How row over penalty points and whistleblowers boiled over
- 21 March 2014
- From the section Europe
A simmering row over drivers' penalty points and police whistleblowers has boiled over into a very public spat between ministers in the Irish coalition government.
Two whistleblowers, Sgt Maurice McCabe and now retired John Wilson, claimed that senior police officers had inappropriately wiped the penalty points from the driving licences of often well-connected offenders.
They made their allegations to the Public Accounts Committee of the parliament of the Republic of Ireland.
When the head of the police service, Garda Commissioner Martin Callinan, appeared before the committee he described the actions of the two as "disgusting".
Since then a report by the independent Garda Inspectorate found that there were consistent and widespread breaches of policy by those charged with administering the penalty points system.
The Inspectorate also found Sgt McCabe's information was "credible."
The whistleblowers believe they have been vindicated but neither expects an apology from the Garda Commissioner or Justice Minister Alan Shatter.
"They don't do apologies", John Wilson said.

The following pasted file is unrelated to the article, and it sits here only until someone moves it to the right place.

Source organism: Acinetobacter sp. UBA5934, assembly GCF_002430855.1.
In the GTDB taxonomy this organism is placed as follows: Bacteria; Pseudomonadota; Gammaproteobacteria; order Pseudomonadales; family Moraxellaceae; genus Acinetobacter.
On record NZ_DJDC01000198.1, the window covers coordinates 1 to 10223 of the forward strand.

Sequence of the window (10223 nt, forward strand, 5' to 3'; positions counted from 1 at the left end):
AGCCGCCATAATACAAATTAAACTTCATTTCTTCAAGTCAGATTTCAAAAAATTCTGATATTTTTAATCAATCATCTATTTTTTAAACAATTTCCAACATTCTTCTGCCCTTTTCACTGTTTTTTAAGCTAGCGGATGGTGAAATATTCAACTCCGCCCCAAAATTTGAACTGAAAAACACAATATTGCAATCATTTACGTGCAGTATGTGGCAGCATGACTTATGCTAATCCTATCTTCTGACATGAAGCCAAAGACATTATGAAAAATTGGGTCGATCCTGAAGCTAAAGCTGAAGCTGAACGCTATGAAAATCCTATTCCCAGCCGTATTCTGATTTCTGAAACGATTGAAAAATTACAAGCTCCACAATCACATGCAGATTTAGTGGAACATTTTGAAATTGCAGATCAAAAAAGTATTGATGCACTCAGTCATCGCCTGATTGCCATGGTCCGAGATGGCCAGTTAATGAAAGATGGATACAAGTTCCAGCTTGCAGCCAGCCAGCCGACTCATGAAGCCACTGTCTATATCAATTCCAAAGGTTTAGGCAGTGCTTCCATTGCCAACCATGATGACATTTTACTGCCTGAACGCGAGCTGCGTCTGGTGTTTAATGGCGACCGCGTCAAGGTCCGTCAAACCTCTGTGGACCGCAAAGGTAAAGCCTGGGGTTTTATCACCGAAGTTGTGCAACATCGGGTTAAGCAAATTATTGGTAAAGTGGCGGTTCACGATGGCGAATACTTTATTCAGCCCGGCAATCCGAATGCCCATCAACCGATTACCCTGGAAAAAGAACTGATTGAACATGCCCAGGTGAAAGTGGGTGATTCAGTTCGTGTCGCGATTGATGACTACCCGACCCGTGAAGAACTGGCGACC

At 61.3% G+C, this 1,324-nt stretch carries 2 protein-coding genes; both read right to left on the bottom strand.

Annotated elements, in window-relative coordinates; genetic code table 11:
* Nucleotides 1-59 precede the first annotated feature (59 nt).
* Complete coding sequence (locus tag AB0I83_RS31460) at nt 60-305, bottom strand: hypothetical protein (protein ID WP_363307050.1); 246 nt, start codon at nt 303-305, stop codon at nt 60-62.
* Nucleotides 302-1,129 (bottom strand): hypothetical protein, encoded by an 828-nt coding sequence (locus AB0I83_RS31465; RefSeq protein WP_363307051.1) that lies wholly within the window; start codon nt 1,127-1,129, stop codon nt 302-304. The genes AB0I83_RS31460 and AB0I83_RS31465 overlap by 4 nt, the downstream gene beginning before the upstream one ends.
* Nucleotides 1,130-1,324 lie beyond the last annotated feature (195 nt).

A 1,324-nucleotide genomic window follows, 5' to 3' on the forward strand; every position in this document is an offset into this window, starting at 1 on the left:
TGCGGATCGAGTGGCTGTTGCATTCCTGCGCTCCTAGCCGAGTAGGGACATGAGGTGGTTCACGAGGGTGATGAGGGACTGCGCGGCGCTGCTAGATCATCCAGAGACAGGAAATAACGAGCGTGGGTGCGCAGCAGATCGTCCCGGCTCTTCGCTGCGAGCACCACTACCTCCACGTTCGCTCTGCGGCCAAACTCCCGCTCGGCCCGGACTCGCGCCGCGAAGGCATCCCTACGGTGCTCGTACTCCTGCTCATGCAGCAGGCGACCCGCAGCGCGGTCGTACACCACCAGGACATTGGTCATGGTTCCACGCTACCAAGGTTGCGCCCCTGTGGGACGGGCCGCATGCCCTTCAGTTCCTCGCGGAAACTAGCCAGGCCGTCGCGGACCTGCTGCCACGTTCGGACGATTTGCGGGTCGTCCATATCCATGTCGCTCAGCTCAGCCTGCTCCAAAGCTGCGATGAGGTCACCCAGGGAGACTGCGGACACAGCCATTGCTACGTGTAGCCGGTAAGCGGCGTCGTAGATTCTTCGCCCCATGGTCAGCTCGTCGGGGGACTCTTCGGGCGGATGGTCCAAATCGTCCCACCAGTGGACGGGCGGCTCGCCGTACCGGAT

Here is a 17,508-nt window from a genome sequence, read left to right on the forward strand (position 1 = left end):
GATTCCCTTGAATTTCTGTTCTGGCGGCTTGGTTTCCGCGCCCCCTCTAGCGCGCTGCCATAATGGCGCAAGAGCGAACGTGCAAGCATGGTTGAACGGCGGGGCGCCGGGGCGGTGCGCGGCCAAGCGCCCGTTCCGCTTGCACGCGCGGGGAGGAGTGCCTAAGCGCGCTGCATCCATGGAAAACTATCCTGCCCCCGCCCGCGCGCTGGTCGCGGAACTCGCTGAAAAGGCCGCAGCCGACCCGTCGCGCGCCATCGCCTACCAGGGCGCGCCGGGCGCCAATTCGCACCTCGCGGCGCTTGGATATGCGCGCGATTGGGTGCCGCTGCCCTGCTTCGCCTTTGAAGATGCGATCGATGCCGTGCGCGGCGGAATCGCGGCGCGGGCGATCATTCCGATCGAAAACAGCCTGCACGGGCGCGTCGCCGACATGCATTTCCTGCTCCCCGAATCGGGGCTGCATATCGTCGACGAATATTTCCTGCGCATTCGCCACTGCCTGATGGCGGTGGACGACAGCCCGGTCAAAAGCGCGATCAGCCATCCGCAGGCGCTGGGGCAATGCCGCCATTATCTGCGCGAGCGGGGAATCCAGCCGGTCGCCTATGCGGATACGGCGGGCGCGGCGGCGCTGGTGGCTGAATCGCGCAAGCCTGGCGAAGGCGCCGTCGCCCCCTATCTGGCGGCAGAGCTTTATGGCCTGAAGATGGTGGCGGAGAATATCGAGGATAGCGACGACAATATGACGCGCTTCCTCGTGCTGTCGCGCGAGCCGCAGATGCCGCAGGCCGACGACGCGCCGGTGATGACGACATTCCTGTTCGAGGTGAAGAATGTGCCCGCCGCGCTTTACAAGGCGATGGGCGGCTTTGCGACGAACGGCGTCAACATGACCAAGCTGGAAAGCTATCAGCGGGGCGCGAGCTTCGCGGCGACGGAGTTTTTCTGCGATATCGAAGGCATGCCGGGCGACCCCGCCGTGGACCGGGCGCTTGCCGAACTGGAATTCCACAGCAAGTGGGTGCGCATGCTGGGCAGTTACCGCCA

But now two government ministers have expressed support for the two men.
Transport Minister Leo Varadkar said, at a road safety conference, that if he could choose one word to describe their actions it would be "distinguished" - a far cry from "disgusting" - and added that the Garda Commissioner "was not above criticism".
And then in Washington, the Social Protection Minister Joan Burton joined calls for Martin Callinan to withdraw his "disgusting" comment.
A police statement gave no indication that he would do so, but said he used the word in reference to "the manner in which personal and sensitive data was inappropriately appearing in the public domain without regard to due process and fair procedures" rather than "the character of either Sgt McCabe or former Garda John Wilson".
Minister Burton also told the Irish Times in Washington there "was very strong merit" in looking again at an independent police authority for An Garda Síochána as a similar body in Northern Ireland had worked very well for the Police Service of Northern Ireland.
With Joan Burton, from Labour, and Fine Gael's Leo Varadkar clearly at odds with Alan Shatter from Fine Gael, attention will turn to how Prime Minister Enda Kenny and Deputy Prime Minister Eamon Gilmore, deal with the issue.
The long-simmering row over penalty points is not over yet.